Health systems, both public and private, can regain the lost trust of its people. Governments, through effective leadership of public health systems and stewardship over private health systems, can rebuild people’s trust in public systems. Policy reforms to achieve ‘Universal Health Coverage (UHC)’, if implemented well, will provide reasonable financial security to people in meeting their healthcare expenses. Parallel efforts in strengthening access to Comprehensive Primary Health Care (CPHC) within the public healthcare system through health & wellness clinics and improving overall access through online public and private healthcare services will generate people’s confidence in the system to meet their health needs when, where, and how they want. Efforts are being made to improve access to comprehensive hospital-based healthcare in tier two and three cities and towns by strengthening public hospitals and by engaging private providers.

While the above developments do improve access to healthcare and financial protection, efforts are needed to ensure that people receive safe, effective, timely, and evidence-guided appropriate care. It is important that people are not discriminated on age, gender, caste, religion, socio-economic status or race. It is also essential that people are treated in a dignified way when they surrender themselves to care givers. The issues of Quality, Equity, and Dignityshould be brought on top of the health policy agenda. Leadership should use levers of finance, regulation, and market forces to steward both public and private health systems to address these three critical issues. The recently notified National Digital Health Mission (NDHM), if implemented effectively, can support all the above efforts in restoring public trust.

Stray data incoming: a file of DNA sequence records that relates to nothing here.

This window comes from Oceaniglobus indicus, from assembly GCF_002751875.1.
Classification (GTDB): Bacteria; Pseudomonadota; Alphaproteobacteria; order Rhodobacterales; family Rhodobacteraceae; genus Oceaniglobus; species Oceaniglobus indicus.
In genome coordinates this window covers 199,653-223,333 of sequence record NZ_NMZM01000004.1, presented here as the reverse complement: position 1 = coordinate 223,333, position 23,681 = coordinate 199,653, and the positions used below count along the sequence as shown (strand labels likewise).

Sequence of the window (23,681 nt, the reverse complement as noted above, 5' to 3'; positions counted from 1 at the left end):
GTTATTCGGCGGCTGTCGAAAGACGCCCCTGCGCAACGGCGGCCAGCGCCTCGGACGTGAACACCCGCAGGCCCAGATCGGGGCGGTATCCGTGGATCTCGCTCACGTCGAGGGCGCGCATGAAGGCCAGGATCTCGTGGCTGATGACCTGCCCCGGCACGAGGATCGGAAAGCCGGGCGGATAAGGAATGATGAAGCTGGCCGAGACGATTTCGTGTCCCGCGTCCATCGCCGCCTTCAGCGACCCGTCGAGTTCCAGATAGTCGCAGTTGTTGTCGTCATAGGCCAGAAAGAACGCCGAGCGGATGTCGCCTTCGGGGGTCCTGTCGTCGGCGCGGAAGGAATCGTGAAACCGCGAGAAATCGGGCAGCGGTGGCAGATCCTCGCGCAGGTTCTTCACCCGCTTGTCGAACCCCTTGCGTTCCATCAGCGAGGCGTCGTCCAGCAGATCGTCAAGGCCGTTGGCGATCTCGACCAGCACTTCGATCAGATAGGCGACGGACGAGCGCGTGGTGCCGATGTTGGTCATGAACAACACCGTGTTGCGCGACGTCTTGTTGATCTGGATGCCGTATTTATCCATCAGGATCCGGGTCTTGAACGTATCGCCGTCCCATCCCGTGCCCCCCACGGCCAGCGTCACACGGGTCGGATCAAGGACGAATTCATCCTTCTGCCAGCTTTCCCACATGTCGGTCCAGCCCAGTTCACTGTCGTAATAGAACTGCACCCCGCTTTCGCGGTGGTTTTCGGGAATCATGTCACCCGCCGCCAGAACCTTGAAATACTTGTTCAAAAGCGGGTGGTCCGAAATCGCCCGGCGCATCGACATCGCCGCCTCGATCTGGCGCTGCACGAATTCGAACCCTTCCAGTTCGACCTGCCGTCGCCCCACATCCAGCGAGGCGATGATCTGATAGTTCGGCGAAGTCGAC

Capacity building of both individuals and institutions is needed to strengthez governance. Reforms in health professionals’ education, focus on leadership and management development programs, strengthening national and state level public institutions like the National Health Systems Resource Center, National Institute for Health & Family Welfare, Department of Health Research, National Center for Disease Control, Indian Council for Medical Research, National Accreditation Board for Hospitals & Healthcare Providers&National Accreditation Board for Testing and Calibration Laboratories, National Medical Council, Indian Nursing Council,non-governmental organizations engaged in health systems etc., are urgently needed to enable leadership to effectively transform health systems and regain public confidence.

Governance of any complex system cannot be done by the government alone. All stakeholders representing both public and private systems (people and their representatives, payers, providers, managers etc.,) play an equal and important role in health systems governance. Unless each stakeholder owns the responsibility and accountability, government alone cannot restore people’s trust.The Covid-19 pandemic has shaken up entire health systems. Let’s use the current heightened awareness to rebuild the fractured system and restore people’s confidence and trust.

Dr. Krishna Reddy Nallamalla
Country Director, ACCESS Health India